Friday, May 15, 2009

Supertrain

The first pilot we wrote and produced was for NBC in 1979. It did not get on the schedule. We got beat out by PINK LADY AND JEFF. Also that season, Fred Silverman -- once the golden boy of CBS and ABC -- premiered his big budget sure fire new smash hit, SUPERTRAIN. It proved to be one of the most colossal failures in the history of television.

Here are the first ten minutes of the pilot. Television at its worst but cheese at its very best.

22 comments:

Tim W. said...

So, it's Love Boat, but on a train, right? Special guest stars every week! They even got the token black guy to add some fake urban flavour! And he says things like "Alright! Yes, Sir!" and "Put that back in the jug, Mama. I'll be back for it later." Apparently drinking on the job isn't frowned upon in the railroad industry.

No offense, Ken, but how can you compete with that?

J Johnston Jacob said...

It's a wonderful mess. One of the shows I would have remembered from my childhood. Pure gold.

RAB said...

Phrases like "Television at its worst" are often thrown around with reckless abandon...but I swear it has never been used more aptly than it is here.

David J. Loehr said...

I do remember this, and remember watching it regularly. What I didn't remember is some of the names involved behind it.

Dan Curtis? The "Dark Shadows" and "Winds of War" Dan Curtis? Really?

And Earl W. Wallace who, if I'm not mistaken, wrote "Witness," among other things.

And a story by Donald Westlake? That's when I fell out of my chair.

Wow. Just wow.

Yeah, 1979 on NBC was an amazing year.

Kevin Paul Shaw Broden said...

I remember watching Supertrain. I even have a vague memory of looking forward to it. But my memory is a a TV movie then a series. How long did it run after the pilot?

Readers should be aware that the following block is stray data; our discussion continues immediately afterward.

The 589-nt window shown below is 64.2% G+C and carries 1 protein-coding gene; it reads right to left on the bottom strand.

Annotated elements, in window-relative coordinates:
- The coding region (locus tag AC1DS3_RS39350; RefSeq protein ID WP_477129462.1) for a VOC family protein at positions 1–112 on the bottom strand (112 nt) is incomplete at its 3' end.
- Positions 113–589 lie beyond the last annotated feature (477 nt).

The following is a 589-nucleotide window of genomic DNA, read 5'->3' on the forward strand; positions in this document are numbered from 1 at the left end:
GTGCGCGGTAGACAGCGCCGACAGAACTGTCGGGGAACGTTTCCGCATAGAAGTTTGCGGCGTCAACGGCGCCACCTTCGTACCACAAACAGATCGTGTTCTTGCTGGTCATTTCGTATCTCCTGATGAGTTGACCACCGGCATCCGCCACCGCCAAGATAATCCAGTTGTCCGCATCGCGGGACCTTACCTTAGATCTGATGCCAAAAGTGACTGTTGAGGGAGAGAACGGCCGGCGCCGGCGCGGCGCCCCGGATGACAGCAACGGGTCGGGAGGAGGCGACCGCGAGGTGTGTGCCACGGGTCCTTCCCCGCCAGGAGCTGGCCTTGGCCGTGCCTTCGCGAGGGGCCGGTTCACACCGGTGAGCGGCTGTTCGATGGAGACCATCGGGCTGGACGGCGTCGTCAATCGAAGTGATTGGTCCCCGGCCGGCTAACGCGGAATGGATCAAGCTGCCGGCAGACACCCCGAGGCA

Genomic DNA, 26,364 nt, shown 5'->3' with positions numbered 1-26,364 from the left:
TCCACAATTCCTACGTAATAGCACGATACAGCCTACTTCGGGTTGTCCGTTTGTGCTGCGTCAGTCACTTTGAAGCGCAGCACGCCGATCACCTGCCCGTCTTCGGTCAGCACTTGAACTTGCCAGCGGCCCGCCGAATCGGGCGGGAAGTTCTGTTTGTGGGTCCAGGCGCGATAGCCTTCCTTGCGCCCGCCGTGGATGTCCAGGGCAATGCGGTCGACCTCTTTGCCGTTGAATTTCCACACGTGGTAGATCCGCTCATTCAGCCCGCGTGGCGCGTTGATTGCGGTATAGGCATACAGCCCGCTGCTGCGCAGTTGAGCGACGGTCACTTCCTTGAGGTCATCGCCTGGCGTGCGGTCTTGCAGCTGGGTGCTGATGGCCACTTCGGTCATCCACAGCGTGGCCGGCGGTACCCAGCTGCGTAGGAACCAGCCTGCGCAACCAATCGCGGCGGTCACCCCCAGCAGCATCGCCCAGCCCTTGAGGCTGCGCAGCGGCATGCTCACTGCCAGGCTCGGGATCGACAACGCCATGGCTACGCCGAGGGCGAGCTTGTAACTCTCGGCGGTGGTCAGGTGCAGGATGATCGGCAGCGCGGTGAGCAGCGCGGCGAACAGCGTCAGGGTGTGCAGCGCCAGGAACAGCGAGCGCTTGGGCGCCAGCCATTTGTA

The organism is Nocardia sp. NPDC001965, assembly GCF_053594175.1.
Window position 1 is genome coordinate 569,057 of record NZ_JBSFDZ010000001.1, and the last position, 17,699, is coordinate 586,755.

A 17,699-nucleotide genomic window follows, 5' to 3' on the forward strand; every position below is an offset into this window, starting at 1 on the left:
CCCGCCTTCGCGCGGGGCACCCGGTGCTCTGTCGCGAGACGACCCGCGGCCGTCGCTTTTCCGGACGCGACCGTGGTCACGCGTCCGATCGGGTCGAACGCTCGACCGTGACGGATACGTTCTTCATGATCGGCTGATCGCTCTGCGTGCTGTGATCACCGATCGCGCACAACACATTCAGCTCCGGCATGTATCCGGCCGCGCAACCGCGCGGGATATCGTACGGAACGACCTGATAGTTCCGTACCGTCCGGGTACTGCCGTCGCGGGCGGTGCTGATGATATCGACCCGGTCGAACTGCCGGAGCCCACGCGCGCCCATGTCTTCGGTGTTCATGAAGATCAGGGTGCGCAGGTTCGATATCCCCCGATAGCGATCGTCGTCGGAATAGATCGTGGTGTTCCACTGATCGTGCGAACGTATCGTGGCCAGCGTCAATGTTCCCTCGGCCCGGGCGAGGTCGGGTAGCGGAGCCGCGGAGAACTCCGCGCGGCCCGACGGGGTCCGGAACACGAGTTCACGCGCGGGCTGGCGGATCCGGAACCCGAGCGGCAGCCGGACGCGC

blogward said...

Wow - Dick Cheney doing a guest spot too.

Rory L. Aronsky said...

Wow. Mr. Root just plain don't like black people.

Billy said...

I remember watching a couple of episodes of this because I was a fan of Ed Andrews. I remember that in one of the bumpers you could hear Mr Andrews as the conductor yelling out " 'Board" and thinking, "I sure am".

bevo said...

I vaguely remember this show being on the air as a kid. However, IIRC, it was one of those shows my father banned me from watching.

Two thoughts: One, 30 years later, and the old coot could still deliver the same speech about the state of passenger train service in this country. Is the president's fixation on high speed rail service a result from watching this pilot?

Two, the logic of the show is completely nonexistent. How big are these rooms and how could you generate any profit? Who would travel on a train where there was adventure every week? Atom powered train? Do you mean nuclear?

I am done braying like a jackass.

Jack Ruttan said...

I love 70s big budget Sci-fi-ish stuff. Not enough to watch it all the way through, but still, thanks!

That guy had quite a goatee at the opening.

Nat G said...

On the short-lived sitcom The Duck Factory, the writer character (played by Jay Tarses) wore a Supertrain crew jacket. Damn, I wanted that thing!

Rinaldo said...

I remember when this was about to debut: massive publicity on all sides, this is going to be next Big New Thing! Really! and then seeing it (I don't think I made it all the way through the pilot either) and the reaction, "Is that it?"

I love the lineup of Guest Passengers too, such a picture of the second- or third-string choices of the era. (No offense to hardworking pros, but Vickie Lawrence isn't going to make the blood race. And there's a whole subgenre of movies and pilots in that period that tried to convince themselves they'd scored big by signing Steve Lawrence as their dramatic lead.)